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Cirrhosis is a chronic disease that affects the liver. Damage to the liver tissue prevents it form working normally and if it is not treated on time, it can lead to liver failure.

Chronic alcoholism and chronic hepatitis are two major causes of cirrhosis. Other causes include inflammation, infection, poison and heart disease.

Alcohol can lead to the death of liver cells. The body then forms scar tissue around the veins of the liver. This scarring process occurs in 10 to 20 percent of alcoholics and it is the most common form of cirrhosis in the US.

Hepatitis is the inflammation of the liver, most commonly caused by a virus. If untreated, it leads to cell death and scarring of the liver. Hepatitis B, C and D all cause cirrhosis but in the United States, hepatitis B is the most common cause.

Biliary cirrhosis is caused due to blockage of the ducts that carry bile from the liver through the gallbladder and to the intestines. If those ducts are blocked, bile returns and causes liver damage. There is also autoimmune cirrhosis, in which the immune system starts fighting liver cells and causing damage to the liver.

One of the characteristic of cirrhosis is that its symptoms are not necessarily present in the early stages of the disease. This is why some people don’t even know they have cirrhosis until there is a complication.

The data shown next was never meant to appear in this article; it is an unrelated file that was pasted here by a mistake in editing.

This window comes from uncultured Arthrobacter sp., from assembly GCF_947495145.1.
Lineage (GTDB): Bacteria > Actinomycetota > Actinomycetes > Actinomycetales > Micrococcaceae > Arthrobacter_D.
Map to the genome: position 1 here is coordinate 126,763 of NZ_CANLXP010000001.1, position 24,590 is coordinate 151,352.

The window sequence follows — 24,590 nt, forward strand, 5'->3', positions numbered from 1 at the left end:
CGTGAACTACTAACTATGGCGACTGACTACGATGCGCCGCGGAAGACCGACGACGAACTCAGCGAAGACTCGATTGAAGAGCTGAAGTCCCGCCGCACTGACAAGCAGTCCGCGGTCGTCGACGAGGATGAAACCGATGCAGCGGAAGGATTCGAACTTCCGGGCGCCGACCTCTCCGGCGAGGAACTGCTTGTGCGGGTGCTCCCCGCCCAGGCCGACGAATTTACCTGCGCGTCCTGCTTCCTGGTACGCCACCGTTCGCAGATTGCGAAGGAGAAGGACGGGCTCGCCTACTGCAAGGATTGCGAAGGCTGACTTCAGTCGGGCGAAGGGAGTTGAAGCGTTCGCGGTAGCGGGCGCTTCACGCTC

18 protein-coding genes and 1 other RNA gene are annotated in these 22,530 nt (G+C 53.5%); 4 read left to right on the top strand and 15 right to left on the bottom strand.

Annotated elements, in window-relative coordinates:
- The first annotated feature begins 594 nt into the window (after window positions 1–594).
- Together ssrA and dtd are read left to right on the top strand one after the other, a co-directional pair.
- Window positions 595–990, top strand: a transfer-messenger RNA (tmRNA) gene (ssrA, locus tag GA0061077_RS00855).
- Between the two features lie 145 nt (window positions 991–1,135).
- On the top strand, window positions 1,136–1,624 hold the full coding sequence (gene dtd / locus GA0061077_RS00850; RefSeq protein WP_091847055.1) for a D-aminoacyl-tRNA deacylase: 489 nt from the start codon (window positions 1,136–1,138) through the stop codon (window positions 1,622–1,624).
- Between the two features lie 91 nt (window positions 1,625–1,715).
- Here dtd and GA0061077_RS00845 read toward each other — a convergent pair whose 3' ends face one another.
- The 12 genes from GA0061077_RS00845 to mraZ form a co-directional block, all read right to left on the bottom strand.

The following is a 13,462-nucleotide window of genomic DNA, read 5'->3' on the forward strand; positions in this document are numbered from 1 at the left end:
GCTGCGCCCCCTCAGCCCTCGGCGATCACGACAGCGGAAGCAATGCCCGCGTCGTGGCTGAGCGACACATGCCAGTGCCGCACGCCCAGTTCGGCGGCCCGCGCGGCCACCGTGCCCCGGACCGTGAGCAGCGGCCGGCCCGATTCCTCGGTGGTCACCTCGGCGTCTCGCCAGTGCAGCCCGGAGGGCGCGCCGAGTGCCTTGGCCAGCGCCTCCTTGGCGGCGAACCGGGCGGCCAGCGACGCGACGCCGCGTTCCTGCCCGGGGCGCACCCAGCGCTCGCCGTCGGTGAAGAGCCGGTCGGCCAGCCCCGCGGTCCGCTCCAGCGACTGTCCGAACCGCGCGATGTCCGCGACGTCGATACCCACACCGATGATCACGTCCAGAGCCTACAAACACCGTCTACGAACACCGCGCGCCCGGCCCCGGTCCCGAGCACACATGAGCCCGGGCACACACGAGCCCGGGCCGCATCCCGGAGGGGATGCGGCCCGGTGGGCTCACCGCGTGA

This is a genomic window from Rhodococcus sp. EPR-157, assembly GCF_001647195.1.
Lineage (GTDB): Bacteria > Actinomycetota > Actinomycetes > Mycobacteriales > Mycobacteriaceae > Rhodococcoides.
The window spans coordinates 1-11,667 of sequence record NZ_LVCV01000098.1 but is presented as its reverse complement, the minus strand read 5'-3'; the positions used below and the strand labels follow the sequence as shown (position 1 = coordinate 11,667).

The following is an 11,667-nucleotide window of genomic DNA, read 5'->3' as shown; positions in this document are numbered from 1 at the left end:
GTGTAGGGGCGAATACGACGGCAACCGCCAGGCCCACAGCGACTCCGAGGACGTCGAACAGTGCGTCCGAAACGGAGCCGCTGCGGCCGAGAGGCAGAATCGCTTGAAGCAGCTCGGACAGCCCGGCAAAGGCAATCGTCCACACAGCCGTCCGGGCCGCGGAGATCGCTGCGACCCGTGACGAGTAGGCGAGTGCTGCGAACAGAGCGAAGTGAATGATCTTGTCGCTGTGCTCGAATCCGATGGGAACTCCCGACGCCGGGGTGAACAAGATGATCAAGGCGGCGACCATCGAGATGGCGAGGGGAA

Symptoms are caused either by a gradual failure of liver functions or by the distortion of its shape, due to scarring. Most common symptoms include weakness and fatigue, nausea, loss of appetite and sex drive. Jaundice is one cirrhosis symptom and it results in a yellowing of the skin and eyes. Other symptoms include fever, itching, swelling in the abdomen, ankles and legs, bleeding from the gums or nose, blood in the stool or vomit and sensitivity to drugs.

In some men cirrhosis may cause abnormal breast growth or small testes in men, while in women it can cause abnormal menstrual periods.

Treatment of cirrhosis cannot reverse liver damage but it can slow down its degeneration and prevent further complications. It is essential to stop drinking alcohol and eating food rich in fats, sodium and sugars.

Some medications can be harmful for the liver, like Tylenol or ibuprofen, and their use should be discussed with a doctor. Most medical treatment is targeted to relieve the symptoms and complications of cirrhosis, but a medication that will cure it completely is yet to be discovered.

There are, however, some experimental procedures and treatments that are currently being studied. As for surgery, the only procedure that has been proven effective with cirrhosis is liver transplantation. It is an operation in which a damaged liver is replaced by a healthy liver from a donor. The survival rate in this procedure is 80 to 90 percent.

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